Friday, May 18, 2007

If They're Smoking, There's Fire To Rid

[Posted by reader_iam]

OK, it's late, so I'm going to dash this one off, which means no "cites" for my impressions, but honest to goodness, if you've actually been around long enough, there ought to be no need.

When it comes to "the homeless" (me, I hate that nomenclature, and prefer "homeless people," as I have for, oh, 25-30 years or so, and that should telegraph something to the smart among you, meaning: watch your assumptions, because you're likely to be wrong, and also to be missing the point of this post, as I've framed it):

You can't get 'em off the streets for abusive language.

You can't get 'em off the streets if your intention is to ensure they get appropriate medical and mental treatment.

You can't get 'em off the streets if your intention is to ensure they take their meds.

You can't get 'em off the streets for threatening behavior, if that doesn't meet some sort of codified and clinical standard which may or may not correspond with how your average person might perceive or classify, or even experience--based on experience--"threat."

You can't get 'em off the streets if small children or elderly people are frightened.

You can't get 'em off the streets even if their own family members beg you for help, out of concern for their loved one.

You can't get 'em off the streets if property values are threatened.

You can't get 'em off the streets if such quality-of-life issues as being able to walk down a street without being accosted, whether belligerently or not, for money or whatever reason.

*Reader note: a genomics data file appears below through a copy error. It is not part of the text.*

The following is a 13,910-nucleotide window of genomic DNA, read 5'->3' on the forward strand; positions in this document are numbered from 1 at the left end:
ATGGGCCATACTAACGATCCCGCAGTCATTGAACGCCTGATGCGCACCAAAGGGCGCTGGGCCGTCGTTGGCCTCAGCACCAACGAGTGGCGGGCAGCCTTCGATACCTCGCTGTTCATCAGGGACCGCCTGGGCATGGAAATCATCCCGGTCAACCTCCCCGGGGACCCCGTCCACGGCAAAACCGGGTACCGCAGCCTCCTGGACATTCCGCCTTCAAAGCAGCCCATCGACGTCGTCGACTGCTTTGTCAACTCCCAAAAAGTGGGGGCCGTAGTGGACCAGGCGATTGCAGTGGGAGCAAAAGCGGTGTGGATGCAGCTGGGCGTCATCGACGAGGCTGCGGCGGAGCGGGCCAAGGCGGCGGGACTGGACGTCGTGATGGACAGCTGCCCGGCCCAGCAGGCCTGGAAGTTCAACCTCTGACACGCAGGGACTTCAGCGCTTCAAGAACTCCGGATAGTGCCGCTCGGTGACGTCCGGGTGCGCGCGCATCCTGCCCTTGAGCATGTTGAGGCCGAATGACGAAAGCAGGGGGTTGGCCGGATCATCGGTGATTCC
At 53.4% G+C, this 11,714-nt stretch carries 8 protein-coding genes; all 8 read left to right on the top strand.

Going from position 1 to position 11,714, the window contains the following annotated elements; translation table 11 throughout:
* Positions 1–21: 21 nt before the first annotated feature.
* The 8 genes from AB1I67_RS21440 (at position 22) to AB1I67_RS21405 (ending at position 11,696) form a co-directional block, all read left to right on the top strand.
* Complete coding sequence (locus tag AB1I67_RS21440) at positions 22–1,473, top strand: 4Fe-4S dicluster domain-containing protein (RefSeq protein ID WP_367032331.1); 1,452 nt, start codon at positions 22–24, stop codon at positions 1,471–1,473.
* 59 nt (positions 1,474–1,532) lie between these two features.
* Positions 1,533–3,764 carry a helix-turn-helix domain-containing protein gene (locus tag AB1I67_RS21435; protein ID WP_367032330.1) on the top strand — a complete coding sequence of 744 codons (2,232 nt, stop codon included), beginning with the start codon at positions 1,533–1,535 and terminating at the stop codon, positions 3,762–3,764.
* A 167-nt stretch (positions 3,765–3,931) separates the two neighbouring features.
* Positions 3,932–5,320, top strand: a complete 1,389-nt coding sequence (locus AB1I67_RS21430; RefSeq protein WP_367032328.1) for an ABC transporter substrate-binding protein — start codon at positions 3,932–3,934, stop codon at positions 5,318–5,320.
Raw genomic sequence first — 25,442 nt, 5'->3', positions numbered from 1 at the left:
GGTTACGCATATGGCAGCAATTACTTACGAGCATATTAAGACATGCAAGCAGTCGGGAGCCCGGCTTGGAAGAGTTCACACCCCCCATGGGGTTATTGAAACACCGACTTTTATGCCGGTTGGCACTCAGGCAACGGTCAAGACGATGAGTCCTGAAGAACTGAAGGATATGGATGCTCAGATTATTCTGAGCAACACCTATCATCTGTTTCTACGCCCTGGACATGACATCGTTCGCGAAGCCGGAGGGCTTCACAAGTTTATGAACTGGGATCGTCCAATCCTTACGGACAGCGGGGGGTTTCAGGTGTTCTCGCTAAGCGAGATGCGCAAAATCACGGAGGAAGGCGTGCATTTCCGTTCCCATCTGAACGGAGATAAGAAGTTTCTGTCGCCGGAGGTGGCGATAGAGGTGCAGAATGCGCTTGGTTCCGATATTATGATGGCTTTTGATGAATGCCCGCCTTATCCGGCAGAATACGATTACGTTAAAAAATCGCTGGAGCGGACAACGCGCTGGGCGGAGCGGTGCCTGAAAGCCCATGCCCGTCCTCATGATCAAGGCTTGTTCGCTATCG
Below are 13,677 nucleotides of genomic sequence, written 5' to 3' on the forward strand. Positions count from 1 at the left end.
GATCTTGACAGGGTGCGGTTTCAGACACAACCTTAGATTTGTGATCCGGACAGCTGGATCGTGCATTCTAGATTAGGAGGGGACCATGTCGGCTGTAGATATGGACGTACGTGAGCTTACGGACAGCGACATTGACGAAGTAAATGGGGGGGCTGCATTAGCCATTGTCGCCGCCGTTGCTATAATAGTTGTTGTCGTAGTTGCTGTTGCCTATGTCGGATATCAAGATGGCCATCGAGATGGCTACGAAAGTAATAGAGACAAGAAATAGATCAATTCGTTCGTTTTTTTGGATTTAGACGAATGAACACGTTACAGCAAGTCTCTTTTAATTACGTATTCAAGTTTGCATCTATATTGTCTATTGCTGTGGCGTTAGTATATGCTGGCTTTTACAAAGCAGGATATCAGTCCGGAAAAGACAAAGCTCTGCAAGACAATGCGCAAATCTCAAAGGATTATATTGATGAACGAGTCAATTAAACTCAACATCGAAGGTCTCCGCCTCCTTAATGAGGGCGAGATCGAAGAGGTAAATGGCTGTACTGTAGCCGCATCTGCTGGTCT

You can't get 'em off the streets if tourism is affected, even if that's a core industry.

You can't get 'em off the streets for public urination or defecation, or, in certain circumstances, flashing or other expressions of sexuality in the context of their "homes."

You can't get 'em off the streets for trespassing on personal property (i.e., doorsteps and vestibules).

You can't get 'em off the streets for making public property rather less publicly available, in any meaningful sense.

But ... but ... but ... BUT!

If you're Berkeley, California, for crying out loud, you may soon be able to get 'em off the streets for ... wait for it ... smoking (that is, tobacco, specifically--natch!), assuming a proposed ban goes through:
Berkeley figures it's found a way to get homeless people off the streets. Keep them from smoking there.

As Mayor Tom Bates sees it, the alcoholics, meth addicts and the like who make up a good portion of the homeless population on Shattuck Avenue downtown and Telegraph Avenue on the south side of the UC Berkeley campus "almost always smoke." And because smoking bans are the hot ticket these days for California cities, why not meld the two as part of a "comprehensive package" for dealing with the street problem that Bates says "has gone over the top"?

In this case, vagrants could be cited for taking a drag on the town's main drags.
Now, of course, the mayor is also proposing other measures, which touch upon--just touch upon--some of the other issues raised earlier in my list of "can'ts," which weren't so much intended as literals (though they, often enough, over the past few decades, have been), but as arguments rejected by certain sectors (not all) of the more "progressively minded" across the U.S. in a variety of cities at different times.

Surely I'm not the only one who sees this as high parody? I'm not much for "mocking" as a laudable, much the less highest, form of social comment, but this simply begs for it, and so I'm hoping that those gifted in the art catch the pitch, so to speak.


Lest you think I'm alone in my opprobrium (though they're not putting forth my take on it, which is fine), here are some others who are looking through this: TalkLeft and Reason Magazine's Hit & Run.

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